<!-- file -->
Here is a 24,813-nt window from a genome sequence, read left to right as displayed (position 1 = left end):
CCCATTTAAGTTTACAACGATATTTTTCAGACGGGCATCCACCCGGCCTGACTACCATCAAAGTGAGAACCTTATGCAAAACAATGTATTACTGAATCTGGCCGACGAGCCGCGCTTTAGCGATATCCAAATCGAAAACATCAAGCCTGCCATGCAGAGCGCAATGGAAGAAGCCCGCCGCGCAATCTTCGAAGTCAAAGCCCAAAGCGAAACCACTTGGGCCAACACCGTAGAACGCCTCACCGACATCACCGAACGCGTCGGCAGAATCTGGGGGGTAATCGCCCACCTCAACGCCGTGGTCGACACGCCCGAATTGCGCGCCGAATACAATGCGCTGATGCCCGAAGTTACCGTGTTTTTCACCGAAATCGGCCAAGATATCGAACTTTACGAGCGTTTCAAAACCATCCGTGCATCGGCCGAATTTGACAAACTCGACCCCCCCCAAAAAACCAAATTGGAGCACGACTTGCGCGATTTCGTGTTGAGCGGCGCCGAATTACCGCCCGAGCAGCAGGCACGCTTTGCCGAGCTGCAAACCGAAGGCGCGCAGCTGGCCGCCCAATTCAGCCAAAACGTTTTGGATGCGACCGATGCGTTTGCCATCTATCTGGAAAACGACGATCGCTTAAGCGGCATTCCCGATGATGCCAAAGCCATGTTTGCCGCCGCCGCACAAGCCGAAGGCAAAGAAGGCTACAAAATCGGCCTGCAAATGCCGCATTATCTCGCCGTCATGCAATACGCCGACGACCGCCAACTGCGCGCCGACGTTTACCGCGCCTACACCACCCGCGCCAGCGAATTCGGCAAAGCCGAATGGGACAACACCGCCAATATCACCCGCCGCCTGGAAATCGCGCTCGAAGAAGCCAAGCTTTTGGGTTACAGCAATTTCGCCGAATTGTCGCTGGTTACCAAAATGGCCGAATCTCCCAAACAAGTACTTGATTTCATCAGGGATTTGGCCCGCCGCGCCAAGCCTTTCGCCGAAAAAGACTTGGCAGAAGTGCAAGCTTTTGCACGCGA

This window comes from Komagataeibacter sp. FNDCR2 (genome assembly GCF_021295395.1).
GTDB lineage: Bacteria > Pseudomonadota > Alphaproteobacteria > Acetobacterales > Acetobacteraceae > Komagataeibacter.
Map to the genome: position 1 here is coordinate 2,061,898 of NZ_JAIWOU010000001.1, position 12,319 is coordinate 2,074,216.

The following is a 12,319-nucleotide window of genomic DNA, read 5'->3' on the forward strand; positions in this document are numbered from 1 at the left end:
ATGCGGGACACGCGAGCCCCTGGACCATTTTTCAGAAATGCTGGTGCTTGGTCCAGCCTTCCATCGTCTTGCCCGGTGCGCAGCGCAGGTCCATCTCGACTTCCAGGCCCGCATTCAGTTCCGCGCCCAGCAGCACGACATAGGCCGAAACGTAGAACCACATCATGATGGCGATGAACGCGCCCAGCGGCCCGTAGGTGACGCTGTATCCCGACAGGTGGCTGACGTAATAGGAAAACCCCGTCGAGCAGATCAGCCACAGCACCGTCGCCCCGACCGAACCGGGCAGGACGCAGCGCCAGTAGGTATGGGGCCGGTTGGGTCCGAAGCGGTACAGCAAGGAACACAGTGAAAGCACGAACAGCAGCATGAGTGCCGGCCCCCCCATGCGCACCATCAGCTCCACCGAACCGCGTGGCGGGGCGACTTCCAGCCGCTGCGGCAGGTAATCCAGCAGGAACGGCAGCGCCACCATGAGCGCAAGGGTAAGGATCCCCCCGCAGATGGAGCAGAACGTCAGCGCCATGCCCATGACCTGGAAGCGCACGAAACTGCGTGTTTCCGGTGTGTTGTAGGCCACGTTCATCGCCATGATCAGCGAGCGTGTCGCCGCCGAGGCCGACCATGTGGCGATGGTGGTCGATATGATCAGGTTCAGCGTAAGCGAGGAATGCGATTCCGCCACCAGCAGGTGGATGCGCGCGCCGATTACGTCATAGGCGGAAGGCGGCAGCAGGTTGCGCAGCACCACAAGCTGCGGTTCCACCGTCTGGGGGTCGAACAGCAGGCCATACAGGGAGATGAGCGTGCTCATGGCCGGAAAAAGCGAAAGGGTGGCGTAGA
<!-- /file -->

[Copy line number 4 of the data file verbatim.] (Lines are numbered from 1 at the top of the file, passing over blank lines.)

GTDB lineage: Bacteria > Pseudomonadota > Alphaproteobacteria > Acetobacterales > Acetobacteraceae > Komagataeibacter.